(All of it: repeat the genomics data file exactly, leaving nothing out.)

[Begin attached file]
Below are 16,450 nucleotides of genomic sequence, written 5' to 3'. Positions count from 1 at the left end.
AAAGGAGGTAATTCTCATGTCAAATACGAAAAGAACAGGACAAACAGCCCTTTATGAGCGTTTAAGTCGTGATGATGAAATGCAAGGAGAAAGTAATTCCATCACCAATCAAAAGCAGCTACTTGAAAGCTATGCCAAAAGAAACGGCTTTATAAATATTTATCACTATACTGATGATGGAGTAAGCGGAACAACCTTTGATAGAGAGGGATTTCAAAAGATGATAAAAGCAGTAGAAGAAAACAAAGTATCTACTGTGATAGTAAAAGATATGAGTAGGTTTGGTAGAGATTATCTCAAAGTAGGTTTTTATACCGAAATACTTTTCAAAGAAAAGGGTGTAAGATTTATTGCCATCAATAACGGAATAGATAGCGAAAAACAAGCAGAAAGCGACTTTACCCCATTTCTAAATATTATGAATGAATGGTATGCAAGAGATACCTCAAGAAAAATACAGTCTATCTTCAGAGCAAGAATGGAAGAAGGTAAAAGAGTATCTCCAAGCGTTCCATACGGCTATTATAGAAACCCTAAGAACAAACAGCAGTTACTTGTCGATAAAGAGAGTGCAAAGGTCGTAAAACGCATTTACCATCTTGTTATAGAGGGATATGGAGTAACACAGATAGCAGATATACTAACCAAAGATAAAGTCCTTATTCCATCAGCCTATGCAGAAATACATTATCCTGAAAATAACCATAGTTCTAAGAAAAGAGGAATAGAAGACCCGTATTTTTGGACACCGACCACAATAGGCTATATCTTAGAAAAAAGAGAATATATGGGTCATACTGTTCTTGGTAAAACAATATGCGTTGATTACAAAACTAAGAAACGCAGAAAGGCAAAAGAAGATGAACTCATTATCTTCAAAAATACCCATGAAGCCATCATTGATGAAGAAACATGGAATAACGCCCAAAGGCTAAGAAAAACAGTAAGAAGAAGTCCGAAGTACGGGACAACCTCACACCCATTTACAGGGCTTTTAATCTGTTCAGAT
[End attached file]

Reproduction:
Below are 16,450 nucleotides of genomic sequence, written 5' to 3'. Positions count from 1 at the left end.
AAAGGAGGTAATTCTCATGTCAAATACGAAAAGAACAGGACAAACAGCCCTTTATGAGCGTTTAAGTCGTGATGATGAAATGCAAGGAGAAAGTAATTCCATCACCAATCAAAAGCAGCTACTTGAAAGCTATGCCAAAAGAAACGGCTTTATAAATATTTATCACTATACTGATGATGGAGTAAGCGGAACAACCTTTGATAGAGAGGGATTTCAAAAGATGATAAAAGCAGTAGAAGAAAACAAAGTATCTACTGTGATAGTAAAAGATATGAGTAGGTTTGGTAGAGATTATCTCAAAGTAGGTTTTTATACCGAAATACTTTTCAAAGAAAAGGGTGTAAGATTTATTGCCATCAATAACGGAATAGATAGCGAAAAACAAGCAGAAAGCGACTTTACCCCATTTCTAAATATTATGAATGAATGGTATGCAAGAGATACCTCAAGAAAAATACAGTCTATCTTCAGAGCAAGAATGGAAGAAGGTAAAAGAGTATCTCCAAGCGTTCCATACGGCTATTATAGAAACCCTAAGAACAAACAGCAGTTACTTGTCGATAAAGAGAGTGCAAAGGTCGTAAAACGCATTTACCATCTTGTTATAGAGGGATATGGAGTAACACAGATAGCAGATATACTAACCAAAGATAAAGTCCTTATTCCATCAGCCTATGCAGAAATACATTATCCTGAAAATAACCATAGTTCTAAGAAAAGAGGAATAGAAGACCCGTATTTTTGGACACCGACCACAATAGGCTATATCTTAGAAAAAAGAGAATATATGGGTCATACTGTTCTTGGTAAAACAATATGCGTTGATTACAAAACTAAGAAACGCAGAAAGGCAAAAGAAGATGAACTCATTATCTTCAAAAATACCCATGAAGCCATCATTGATGAAGAAACATGGAATAACGCCCAAAGGCTAAGAAAAACAGTAAGAAGAAGTCCGAAGTACGGGACAACCTCACACCCATTTACAGGGCTTTTAATCTGTTCAGAT